A rookie San Francisco officer, officials said, is under investigation after firing two shots at a fleeing auto burglary suspect, a man who was allegedly driving a car toward a fellow officer.
No one was shot or seriously injured in the May 11 incident, but details of the early-morning encounter — released this week — have rekindled debate over a use-of-force policy passed in December 2016 after a series of controversial police shootings in the city, reports the San Francisco Chronicle.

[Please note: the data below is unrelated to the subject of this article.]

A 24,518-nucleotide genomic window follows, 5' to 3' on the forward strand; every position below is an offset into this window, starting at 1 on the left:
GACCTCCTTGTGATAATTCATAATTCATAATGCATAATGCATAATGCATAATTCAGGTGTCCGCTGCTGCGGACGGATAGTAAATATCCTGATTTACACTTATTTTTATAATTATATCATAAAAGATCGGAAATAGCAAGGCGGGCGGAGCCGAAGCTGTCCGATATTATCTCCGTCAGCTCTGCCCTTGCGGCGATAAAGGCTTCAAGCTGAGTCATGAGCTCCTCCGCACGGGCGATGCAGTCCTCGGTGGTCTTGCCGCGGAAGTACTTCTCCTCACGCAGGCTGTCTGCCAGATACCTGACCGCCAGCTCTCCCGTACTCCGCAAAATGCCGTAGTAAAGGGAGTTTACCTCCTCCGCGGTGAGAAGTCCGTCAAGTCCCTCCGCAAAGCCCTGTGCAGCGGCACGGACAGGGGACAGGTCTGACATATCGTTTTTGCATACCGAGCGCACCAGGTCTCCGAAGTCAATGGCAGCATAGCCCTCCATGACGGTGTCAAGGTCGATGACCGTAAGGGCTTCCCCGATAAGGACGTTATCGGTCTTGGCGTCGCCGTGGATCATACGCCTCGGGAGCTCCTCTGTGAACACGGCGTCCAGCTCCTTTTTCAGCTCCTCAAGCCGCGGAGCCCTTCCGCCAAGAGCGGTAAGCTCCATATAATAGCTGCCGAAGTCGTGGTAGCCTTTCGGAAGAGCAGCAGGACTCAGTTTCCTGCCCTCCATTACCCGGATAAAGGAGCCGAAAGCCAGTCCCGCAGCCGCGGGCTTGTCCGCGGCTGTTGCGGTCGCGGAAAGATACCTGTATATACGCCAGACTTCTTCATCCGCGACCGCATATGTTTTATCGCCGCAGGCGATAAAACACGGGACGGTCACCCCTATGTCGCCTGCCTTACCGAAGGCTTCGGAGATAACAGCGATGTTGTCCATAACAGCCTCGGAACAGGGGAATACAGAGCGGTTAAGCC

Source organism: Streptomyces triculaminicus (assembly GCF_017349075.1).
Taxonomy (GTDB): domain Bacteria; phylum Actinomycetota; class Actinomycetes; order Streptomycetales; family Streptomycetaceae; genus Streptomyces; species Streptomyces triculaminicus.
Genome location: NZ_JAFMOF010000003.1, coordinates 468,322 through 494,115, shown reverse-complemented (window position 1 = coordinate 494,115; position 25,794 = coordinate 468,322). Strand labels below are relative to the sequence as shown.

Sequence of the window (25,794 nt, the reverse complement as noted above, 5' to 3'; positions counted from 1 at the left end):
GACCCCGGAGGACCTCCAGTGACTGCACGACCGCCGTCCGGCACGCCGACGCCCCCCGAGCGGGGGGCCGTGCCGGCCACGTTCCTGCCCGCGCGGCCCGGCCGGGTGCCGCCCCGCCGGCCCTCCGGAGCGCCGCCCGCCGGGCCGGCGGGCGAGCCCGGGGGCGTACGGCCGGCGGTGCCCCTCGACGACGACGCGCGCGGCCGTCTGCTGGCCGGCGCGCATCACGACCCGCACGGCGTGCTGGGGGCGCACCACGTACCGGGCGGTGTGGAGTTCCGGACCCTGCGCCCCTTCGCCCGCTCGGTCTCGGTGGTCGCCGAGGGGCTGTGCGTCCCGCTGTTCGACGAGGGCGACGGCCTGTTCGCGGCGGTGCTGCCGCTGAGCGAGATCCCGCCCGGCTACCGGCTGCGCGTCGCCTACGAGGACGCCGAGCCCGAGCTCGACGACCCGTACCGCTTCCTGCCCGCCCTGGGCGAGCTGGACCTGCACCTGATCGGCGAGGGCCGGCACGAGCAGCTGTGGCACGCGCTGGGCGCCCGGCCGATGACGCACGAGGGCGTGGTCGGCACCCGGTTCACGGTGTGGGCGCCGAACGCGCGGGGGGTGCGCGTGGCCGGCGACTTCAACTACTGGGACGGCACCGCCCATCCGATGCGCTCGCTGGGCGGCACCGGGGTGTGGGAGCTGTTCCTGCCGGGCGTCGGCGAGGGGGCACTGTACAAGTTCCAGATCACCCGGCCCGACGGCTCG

The San Francisco Police Department policy prohibits officers from shooting at people in moving vehicles unless they pose an “immediate threat” with a weapon like a gun. In general, an officer cannot claim fear of a vehicle running down another officer or a pedestrian as justification for opening fire.
“If in fact what was told to me happened, I believe that was a circumstance where the officer did the right thing,” said Tony Montoya, who recently became president of the San Francisco Police Officers Association, the union for rank-and-file officers. “We’re sworn to protect the public and uphold the law. Just because we wear a uniform doesn’t mean we should not be able to defend ourselves.”
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